Land, Law, and Lordship in Anglo-Norman England

Michigan Law Authors
Publish Date
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Book, Whole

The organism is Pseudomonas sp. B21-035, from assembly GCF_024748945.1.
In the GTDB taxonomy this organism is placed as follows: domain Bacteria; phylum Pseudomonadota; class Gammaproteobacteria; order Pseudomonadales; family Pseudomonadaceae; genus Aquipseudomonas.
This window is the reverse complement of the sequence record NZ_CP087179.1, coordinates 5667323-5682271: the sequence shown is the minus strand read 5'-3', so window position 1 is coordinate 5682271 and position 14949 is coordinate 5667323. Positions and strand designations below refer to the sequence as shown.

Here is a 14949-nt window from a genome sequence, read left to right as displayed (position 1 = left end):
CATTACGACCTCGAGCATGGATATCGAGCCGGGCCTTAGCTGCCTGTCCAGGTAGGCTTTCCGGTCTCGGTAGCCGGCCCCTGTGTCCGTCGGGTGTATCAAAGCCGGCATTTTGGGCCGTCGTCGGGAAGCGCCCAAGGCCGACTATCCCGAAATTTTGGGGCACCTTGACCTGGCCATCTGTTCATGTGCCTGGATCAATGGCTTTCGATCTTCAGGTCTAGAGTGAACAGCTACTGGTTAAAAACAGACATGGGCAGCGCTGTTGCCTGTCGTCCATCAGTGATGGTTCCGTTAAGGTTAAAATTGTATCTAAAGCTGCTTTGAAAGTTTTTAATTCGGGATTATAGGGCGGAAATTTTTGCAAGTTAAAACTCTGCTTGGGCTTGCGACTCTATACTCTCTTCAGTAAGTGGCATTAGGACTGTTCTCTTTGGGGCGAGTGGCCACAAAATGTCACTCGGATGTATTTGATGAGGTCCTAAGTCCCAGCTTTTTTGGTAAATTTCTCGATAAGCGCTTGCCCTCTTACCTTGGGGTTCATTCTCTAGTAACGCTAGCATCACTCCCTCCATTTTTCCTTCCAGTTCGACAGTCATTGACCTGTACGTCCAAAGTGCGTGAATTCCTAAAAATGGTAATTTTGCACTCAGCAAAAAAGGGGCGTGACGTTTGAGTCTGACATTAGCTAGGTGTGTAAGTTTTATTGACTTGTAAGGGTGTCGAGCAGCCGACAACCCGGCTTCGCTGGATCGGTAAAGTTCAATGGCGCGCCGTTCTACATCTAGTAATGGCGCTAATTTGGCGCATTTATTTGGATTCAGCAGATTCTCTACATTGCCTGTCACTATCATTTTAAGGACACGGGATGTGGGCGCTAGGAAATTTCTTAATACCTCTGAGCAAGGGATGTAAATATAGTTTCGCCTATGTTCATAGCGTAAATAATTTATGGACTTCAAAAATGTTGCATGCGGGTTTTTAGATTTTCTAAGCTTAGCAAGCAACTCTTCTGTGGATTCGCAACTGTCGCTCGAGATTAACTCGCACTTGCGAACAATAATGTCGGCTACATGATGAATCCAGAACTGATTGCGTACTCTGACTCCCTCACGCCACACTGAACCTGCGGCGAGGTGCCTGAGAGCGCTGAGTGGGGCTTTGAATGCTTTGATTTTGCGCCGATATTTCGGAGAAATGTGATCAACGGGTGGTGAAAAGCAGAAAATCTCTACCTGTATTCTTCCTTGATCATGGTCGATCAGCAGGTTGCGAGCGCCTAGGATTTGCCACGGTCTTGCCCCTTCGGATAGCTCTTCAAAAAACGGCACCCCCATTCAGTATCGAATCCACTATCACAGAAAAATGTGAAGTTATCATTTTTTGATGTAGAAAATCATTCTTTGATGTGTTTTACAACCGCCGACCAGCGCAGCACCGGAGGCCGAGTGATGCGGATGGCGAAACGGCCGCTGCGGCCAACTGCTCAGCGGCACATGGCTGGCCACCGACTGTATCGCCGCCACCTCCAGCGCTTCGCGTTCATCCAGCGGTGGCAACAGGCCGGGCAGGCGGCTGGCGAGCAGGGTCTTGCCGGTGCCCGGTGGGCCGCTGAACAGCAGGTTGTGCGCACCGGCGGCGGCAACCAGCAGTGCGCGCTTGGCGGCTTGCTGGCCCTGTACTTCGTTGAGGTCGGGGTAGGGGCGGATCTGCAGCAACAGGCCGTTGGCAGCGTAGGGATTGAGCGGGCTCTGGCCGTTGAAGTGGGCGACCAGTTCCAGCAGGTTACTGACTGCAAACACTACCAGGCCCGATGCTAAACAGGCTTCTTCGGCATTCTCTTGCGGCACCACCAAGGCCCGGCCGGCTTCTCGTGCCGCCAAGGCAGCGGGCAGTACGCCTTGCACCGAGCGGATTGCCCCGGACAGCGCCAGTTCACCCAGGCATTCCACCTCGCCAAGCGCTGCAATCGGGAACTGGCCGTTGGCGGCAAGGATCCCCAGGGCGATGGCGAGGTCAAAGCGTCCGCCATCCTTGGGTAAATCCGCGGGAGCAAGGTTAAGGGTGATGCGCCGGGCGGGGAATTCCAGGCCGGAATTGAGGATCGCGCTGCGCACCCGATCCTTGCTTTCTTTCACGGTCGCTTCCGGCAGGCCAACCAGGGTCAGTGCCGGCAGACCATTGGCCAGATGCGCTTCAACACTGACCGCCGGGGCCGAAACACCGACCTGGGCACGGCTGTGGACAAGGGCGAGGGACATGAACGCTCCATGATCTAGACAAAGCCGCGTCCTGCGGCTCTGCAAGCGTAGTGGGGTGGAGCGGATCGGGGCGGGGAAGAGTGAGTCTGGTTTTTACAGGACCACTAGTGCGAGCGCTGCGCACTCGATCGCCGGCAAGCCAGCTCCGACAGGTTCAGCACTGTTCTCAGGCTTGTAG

This is a new interpretation of the development of land law in England during the century after the Norman Conquest. Norman society was based on land and lordship, and the relative power of lord and vassal was crucial to the control of the land. The book exploits a wealth of surviving charter and chronicle evidence in this analysis. This approach integrates social, political, administrative, and intellectual history. The book examines the uses to which lords and vassals put their lands, the relationship between them, and the constraints upon them. It traces the increasing sophistication of law and the changes in royal reassessment of legal developments in the 11th and 12th centuries.

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